I FEEL PRETTY simply doesn't work.  It's a broken film of noble intentions.  Plus, it succumbs to cheap and stale genre contrivances (anyone with a decent head on their shoulder will be able to foresee where this film is heading with numbing predictability).  There was also some opportunities for the film to perhaps be an edgy and satiric takedown of the modern cosmetic industry and how they ruthlessly prey on women like Renee, but having a plot where she works within said industry and then uses it to propel her renewed feelings of worth seems frustratingly paradoxical.  I FEEL PRETTY really seems to turn a blind eye to how corporations profit from insecurity.  Lastly, the movie simply didn't make me laugh enough, which is an all too important element for all screen comedies to warrant a solid recommendation.  There's also something to be said about I FEEL PRETTY not really being altogether fresh and novel, seeing as other comedies of the distant past like SHALLOW HAL and THE NUTTY PROFESSOR tackled a similar premise.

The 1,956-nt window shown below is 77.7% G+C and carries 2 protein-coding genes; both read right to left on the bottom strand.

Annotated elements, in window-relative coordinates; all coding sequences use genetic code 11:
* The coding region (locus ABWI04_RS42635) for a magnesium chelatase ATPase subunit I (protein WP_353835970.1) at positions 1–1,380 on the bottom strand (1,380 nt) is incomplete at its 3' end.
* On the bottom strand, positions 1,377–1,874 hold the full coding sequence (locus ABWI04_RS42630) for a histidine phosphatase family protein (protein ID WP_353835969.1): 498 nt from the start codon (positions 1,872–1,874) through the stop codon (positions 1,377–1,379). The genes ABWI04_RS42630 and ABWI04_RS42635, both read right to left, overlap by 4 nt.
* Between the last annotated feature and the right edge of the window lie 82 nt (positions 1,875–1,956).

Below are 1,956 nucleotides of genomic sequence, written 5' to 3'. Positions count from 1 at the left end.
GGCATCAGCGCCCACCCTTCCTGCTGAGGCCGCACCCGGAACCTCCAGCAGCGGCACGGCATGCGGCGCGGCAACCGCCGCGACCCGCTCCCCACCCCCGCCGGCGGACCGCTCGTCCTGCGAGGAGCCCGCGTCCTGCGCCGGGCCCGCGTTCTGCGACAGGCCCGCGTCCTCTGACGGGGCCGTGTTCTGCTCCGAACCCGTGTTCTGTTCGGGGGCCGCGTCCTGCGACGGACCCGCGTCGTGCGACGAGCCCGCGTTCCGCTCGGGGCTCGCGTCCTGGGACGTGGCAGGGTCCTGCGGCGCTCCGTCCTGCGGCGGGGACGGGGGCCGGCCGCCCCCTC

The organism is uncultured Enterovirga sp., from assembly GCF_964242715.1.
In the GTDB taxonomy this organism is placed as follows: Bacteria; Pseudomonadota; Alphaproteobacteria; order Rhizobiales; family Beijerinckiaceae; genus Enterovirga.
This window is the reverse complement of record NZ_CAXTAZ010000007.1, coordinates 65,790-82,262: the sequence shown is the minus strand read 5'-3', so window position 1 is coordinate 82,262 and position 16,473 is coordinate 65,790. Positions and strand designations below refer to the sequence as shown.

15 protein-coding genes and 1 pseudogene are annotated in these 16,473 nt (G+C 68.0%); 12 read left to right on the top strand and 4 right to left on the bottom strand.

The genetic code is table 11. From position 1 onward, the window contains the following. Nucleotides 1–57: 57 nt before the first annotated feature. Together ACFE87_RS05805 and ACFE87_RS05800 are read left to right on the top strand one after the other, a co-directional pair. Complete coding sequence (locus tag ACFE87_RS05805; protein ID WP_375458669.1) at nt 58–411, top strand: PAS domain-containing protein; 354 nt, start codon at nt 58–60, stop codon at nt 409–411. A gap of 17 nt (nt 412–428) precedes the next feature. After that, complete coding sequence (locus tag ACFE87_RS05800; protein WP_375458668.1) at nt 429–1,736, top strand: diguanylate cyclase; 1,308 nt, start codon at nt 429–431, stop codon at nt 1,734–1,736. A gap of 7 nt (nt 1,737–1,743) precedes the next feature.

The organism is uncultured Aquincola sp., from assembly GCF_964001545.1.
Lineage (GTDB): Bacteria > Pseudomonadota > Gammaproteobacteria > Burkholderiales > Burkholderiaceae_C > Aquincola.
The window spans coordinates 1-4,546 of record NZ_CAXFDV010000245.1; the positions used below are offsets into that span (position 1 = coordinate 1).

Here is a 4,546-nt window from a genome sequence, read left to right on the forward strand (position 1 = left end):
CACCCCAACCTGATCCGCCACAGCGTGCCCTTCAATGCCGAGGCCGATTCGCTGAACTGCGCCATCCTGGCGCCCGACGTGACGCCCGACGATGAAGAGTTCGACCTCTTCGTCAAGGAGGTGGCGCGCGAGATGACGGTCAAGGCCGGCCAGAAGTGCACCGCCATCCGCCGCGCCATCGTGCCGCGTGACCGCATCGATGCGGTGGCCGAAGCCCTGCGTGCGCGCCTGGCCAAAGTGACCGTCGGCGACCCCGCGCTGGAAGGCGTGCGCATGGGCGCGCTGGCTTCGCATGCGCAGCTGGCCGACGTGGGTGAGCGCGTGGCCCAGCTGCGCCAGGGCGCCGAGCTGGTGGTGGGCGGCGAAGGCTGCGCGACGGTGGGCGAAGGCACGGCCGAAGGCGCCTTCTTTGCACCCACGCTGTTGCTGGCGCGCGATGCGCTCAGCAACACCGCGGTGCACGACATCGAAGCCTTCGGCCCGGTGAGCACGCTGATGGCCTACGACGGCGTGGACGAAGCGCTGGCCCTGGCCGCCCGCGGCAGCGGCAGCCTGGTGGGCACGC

And maybe, just maybe, people dealing with cripplingly bad self-worth and body disturbance issues isn't really all that amusing when it boils down to it.  Just sayin'.